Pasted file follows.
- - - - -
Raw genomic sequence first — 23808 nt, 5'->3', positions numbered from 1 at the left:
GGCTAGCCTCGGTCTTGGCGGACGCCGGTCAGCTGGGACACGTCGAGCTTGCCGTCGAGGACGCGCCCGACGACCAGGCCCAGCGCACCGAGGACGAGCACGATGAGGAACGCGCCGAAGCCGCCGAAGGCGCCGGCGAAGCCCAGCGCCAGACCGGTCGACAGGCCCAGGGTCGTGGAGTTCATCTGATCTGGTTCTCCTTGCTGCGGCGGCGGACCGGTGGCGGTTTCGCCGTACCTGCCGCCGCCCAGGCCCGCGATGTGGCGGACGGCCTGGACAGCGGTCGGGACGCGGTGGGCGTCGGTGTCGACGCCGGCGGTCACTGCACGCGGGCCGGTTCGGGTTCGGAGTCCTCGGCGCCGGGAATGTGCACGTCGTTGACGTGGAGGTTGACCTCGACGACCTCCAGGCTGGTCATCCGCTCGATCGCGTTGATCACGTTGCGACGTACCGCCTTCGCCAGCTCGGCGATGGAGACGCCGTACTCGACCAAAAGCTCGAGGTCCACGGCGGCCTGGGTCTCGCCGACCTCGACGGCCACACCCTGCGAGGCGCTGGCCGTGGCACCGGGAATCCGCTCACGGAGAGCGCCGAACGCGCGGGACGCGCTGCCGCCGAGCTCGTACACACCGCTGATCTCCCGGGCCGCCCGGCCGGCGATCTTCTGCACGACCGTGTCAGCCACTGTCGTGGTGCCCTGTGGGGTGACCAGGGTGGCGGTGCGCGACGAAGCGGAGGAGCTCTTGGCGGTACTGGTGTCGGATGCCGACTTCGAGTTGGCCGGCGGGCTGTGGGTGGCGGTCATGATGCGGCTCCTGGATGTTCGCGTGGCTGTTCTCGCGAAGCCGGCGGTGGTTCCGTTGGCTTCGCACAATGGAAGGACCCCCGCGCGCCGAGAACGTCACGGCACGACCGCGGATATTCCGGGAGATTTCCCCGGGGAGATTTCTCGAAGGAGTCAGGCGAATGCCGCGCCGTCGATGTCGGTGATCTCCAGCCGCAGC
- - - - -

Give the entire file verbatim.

Raw genomic sequence first — 23808 nt, 5'->3', positions numbered from 1 at the left:
GGCTAGCCTCGGTCTTGGCGGACGCCGGTCAGCTGGGACACGTCGAGCTTGCCGTCGAGGACGCGCCCGACGACCAGGCCCAGCGCACCGAGGACGAGCACGATGAGGAACGCGCCGAAGCCGCCGAAGGCGCCGGCGAAGCCCAGCGCCAGACCGGTCGACAGGCCCAGGGTCGTGGAGTTCATCTGATCTGGTTCTCCTTGCTGCGGCGGCGGACCGGTGGCGGTTTCGCCGTACCTGCCGCCGCCCAGGCCCGCGATGTGGCGGACGGCCTGGACAGCGGTCGGGACGCGGTGGGCGTCGGTGTCGACGCCGGCGGTCACTGCACGCGGGCCGGTTCGGGTTCGGAGTCCTCGGCGCCGGGAATGTGCACGTCGTTGACGTGGAGGTTGACCTCGACGACCTCCAGGCTGGTCATCCGCTCGATCGCGTTGATCACGTTGCGACGTACCGCCTTCGCCAGCTCGGCGATGGAGACGCCGTACTCGACCAAAAGCTCGAGGTCCACGGCGGCCTGGGTCTCGCCGACCTCGACGGCCACACCCTGCGAGGCGCTGGCCGTGGCACCGGGAATCCGCTCACGGAGAGCGCCGAACGCGCGGGACGCGCTGCCGCCGAGCTCGTACACACCGCTGATCTCCCGGGCCGCCCGGCCGGCGATCTTCTGCACGACCGTGTCAGCCACTGTCGTGGTGCCCTGTGGGGTGACCAGGGTGGCGGTGCGCGACGAAGCGGAGGAGCTCTTGGCGGTACTGGTGTCGGATGCCGACTTCGAGTTGGCCGGCGGGCTGTGGGTGGCGGTCATGATGCGGCTCCTGGATGTTCGCGTGGCTGTTCTCGCGAAGCCGGCGGTGGTTCCGTTGGCTTCGCACAATGGAAGGACCCCCGCGCGCCGAGAACGTCACGGCACGACCGCGGATATTCCGGGAGATTTCCCCGGGGAGATTTCTCGAAGGAGTCAGGCGAATGCCGCGCCGTCGATGTCGGTGATCTCCAGCCGCAGC